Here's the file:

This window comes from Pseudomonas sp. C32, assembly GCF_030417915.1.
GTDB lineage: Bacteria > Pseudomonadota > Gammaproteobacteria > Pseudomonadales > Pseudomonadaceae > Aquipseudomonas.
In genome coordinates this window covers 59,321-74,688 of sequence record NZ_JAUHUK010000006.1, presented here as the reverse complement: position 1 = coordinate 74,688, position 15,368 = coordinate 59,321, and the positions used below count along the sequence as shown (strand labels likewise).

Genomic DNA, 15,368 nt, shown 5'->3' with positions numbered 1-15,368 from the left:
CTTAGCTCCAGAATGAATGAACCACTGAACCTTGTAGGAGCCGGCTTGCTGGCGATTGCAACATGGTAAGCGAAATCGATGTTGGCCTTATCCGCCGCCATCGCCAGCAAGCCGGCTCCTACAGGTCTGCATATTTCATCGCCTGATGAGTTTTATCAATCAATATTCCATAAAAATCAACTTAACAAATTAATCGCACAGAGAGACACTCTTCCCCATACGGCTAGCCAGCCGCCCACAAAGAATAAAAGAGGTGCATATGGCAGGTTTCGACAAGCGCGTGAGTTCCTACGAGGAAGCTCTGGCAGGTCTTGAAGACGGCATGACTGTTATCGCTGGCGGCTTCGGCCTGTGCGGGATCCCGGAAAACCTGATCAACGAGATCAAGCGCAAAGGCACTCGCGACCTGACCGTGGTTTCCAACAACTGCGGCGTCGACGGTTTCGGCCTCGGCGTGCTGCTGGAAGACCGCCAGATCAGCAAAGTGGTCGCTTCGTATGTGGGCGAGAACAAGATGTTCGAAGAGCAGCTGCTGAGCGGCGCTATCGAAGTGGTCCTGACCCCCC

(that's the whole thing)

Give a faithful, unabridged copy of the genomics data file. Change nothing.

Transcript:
This window comes from Pseudomonas sp. C32, assembly GCF_030417915.1.
GTDB lineage: Bacteria > Pseudomonadota > Gammaproteobacteria > Pseudomonadales > Pseudomonadaceae > Aquipseudomonas.
In genome coordinates this window covers 59,321-74,688 of sequence record NZ_JAUHUK010000006.1, presented here as the reverse complement: position 1 = coordinate 74,688, position 15,368 = coordinate 59,321, and the positions used below count along the sequence as shown (strand labels likewise).

Genomic DNA, 15,368 nt, shown 5'->3' with positions numbered 1-15,368 from the left:
CTTAGCTCCAGAATGAATGAACCACTGAACCTTGTAGGAGCCGGCTTGCTGGCGATTGCAACATGGTAAGCGAAATCGATGTTGGCCTTATCCGCCGCCATCGCCAGCAAGCCGGCTCCTACAGGTCTGCATATTTCATCGCCTGATGAGTTTTATCAATCAATATTCCATAAAAATCAACTTAACAAATTAATCGCACAGAGAGACACTCTTCCCCATACGGCTAGCCAGCCGCCCACAAAGAATAAAAGAGGTGCATATGGCAGGTTTCGACAAGCGCGTGAGTTCCTACGAGGAAGCTCTGGCAGGTCTTGAAGACGGCATGACTGTTATCGCTGGCGGCTTCGGCCTGTGCGGGATCCCGGAAAACCTGATCAACGAGATCAAGCGCAAAGGCACTCGCGACCTGACCGTGGTTTCCAACAACTGCGGCGTCGACGGTTTCGGCCTCGGCGTGCTGCTGGAAGACCGCCAGATCAGCAAAGTGGTCGCTTCGTATGTGGGCGAGAACAAGATGTTCGAAGAGCAGCTGCTGAGCGGCGCTATCGAAGTGGTCCTGACCCCCC